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Standard C&C Cages

The photo albums are organized according to the basic style of cage. You can add comments to a guest book in each album and on each photo. A few photos can be found in multiple albums as they are good examples of multiple styles. For additional cage features and photos, please visit the Features & Options page.

Please be sure to ask questions on the FORUM, as the photo comments and guest book comments are not monitored or replied to. For specific directions on how to make the basic cages, please view the How-To-Make page.


Open Cages

These are single level, open top Cubes and Coroplast cages of different sizes.

Closed Cages

These are enclosed cages, usually to keep cats and small dogs (or small children) away from the guinea pigs.

Open, Two-Level Cages

These are cages with two levels, some upper decks are simple, some are elaborate. For close-ups and ideas on ramps, please see the Features and Options page. 

Closed, Two-Level Cages

These are two-level cages that have been completely enclosed for safety from cats, dogs, and small children. For ramps, please see the Features and Options page.

Decorating Your C&C Cages

It's possible to get some great color combinations of Coroplast and Cubes, like navy blue Coroplast with white grids for a country kitchen decor. But, even if you are stuck with white Coroplast and black or white grids, you can turn your cage into a work of art! In fact, we strongly encourage you to do so, as your cage will be a model and inspiration to others who visit you. As role models, we help spread the word about better care and understanding of these animals. Sticky-backed wallpaper borders or contact paper are the key to most of these decorative cages. They can be found in any home improvement store in a huge variety of designs. For more information about decorating cages and making your own theme cage, see the Theme Cages featured on the Cavy Madness website.

Jade's Bunk Bed Cage

Yes, it's Cubes and Coroplast but a very interesting approach! And this album has Jade's ideas for recycling inexpensive items into cage accessories. 


Alternative Materials

It's the size that matters! The materials used are secondary, as long as it's safe for your guinea pigs. We really like the Cubes and Coroplast materials because they are generally available, easy to make, inexpensive, and easy to reconfigure as well as easy to clean. However, if you have trouble finding either item, don't give up. It may take a little more work or ingenuity, but get your pigs in a bigger cage!

Linoleum (instead of Coroplast)

These are single level, open top Cubes and Coroplast cages of different sizes.


Wire Shelving (instead of Cubes)

White closet or utility shelving can be purchased in any home improvement store. They can cut it to size for you at the store with heavy-duty bolt cutters. You can connect the sections with cable ties. Be sure to buy the little end caps to put over the cut ends for safety.

What NOT to do!


Please don't section off the cage. When building your Cubes and Coroplast cage, it is tempting to section it off. However, that is the last thing your pigs need. You are only reducing the room they have to run around the cage. Maximize their ability to run laps. Always keep the perimeter of the cage as clear as possible. Try not to put houses and accessories right up against walls or in the corner. Give them room to maneuver around all the objects in the cage. In a much larger cage configuration, the idea is okay, but in this size cage, it makes the space too small.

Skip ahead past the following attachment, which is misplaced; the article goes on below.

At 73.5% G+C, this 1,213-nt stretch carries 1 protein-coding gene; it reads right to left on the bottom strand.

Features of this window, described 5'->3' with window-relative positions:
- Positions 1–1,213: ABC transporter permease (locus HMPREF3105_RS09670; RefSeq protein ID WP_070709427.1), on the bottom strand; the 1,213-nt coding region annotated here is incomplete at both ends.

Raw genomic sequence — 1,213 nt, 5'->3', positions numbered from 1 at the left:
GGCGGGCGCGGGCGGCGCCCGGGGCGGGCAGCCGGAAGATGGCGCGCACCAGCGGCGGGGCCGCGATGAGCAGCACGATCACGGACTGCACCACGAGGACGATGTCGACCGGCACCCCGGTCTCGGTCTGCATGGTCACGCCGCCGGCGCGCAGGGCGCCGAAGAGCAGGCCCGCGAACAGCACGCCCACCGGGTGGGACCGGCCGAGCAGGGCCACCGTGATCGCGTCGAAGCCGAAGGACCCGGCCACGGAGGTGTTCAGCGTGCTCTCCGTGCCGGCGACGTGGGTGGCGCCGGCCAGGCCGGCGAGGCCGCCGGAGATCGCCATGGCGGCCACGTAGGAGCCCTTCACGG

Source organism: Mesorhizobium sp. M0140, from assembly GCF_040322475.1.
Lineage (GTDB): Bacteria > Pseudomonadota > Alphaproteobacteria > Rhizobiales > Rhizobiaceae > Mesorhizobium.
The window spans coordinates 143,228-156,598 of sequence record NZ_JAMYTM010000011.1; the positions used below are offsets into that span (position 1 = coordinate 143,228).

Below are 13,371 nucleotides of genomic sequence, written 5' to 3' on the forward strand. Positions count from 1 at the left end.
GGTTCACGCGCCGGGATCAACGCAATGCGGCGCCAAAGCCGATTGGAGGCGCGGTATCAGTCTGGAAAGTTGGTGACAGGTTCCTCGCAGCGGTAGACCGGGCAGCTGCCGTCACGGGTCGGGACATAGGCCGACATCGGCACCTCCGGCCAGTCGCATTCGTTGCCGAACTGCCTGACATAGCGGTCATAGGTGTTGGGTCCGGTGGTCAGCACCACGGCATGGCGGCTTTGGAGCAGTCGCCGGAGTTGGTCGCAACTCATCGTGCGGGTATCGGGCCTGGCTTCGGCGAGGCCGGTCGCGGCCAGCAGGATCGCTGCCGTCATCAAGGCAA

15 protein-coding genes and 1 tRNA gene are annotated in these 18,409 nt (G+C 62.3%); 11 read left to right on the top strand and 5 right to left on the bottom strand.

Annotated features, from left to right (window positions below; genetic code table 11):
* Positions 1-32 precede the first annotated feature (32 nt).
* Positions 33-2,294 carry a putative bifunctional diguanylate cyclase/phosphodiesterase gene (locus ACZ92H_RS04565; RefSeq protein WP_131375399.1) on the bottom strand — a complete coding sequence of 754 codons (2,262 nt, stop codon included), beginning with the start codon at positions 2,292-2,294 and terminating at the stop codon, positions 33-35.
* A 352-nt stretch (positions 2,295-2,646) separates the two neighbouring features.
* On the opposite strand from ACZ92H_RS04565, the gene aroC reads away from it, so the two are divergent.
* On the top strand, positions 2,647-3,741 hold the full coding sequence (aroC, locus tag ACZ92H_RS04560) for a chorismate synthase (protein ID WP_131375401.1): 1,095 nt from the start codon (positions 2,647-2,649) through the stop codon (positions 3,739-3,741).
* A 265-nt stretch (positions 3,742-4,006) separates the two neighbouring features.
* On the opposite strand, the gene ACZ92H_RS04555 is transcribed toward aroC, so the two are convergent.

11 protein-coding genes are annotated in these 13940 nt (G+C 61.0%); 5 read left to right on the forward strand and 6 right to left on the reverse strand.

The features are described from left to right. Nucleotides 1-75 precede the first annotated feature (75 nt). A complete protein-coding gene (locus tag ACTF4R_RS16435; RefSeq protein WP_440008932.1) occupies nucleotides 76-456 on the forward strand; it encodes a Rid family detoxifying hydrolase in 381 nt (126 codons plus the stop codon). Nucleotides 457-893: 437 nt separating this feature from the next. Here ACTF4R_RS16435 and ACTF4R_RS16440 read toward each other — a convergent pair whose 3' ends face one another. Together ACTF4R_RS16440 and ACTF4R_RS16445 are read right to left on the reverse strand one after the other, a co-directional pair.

Don't Use BINS

Please don't use tubs and bins. They are just too small. The "large under-bed storage container" are usually barely 2/3 of the minimum 2 x 3 grid space. The largest containers readily available are commonly 6 square feet or less (80% of the minimum required at best). It only takes a little more effort to increase the real space your cavies have to run laps and explore. Don't settle for less just because it's convenient for you. Inches matter.

Just increasing the space from 6 to 7 1/2 square feet is a 25% increase for your guinea pig! A foot and a half may not seem like much to you, but if someone gave you a 25% increase in the total living space in your home, you'd be thrilled, especially if you were living in a tiny studio apartment! And if it doesn't seem like much, why not give it to them?

If you must use the bins, then you should have two, side by side, with at least an 8" wide section cut down from each adjoining side, creating a "gate" for them to walk and run through. Don't leave it so that they have to leap over the sides or climb over steps or ramps. (And it will take you more time and effort to cut it down, than make the Coroplast bottom. We know, we've done it. And it's messier to clean.)

Don't go HIGH

Don't think that if you don't have enough space you can go high instead of wide for your cavies. THIS IS NOT a good environment for your guinea pigs. Ferret and Chinchilla cages are for Ferrets and Chinchillas -- NOT guinea pigs. Guinea pigs are low-to-the-ground dwellers and need the full and proper space on their ground floor. AFTER you have given them proper, unencumbered rectangular square footage for living, THEN you can add SAFE upper decks, limited only by your creativity and safety for the animals.   


Tall bins and tubs, in addition to being too small, do not provide enough VENTILATION for your guinea--especially if you are using pine (kiln-dried or otherwise) or any other wood product type of bedding. Guinea pigs rely on their sense of smell to participate in their environment. Urine and ammonia build-up effect them more dramatically in this kind of environment, making them more susceptible to Upper Respiratory Infections and other problems.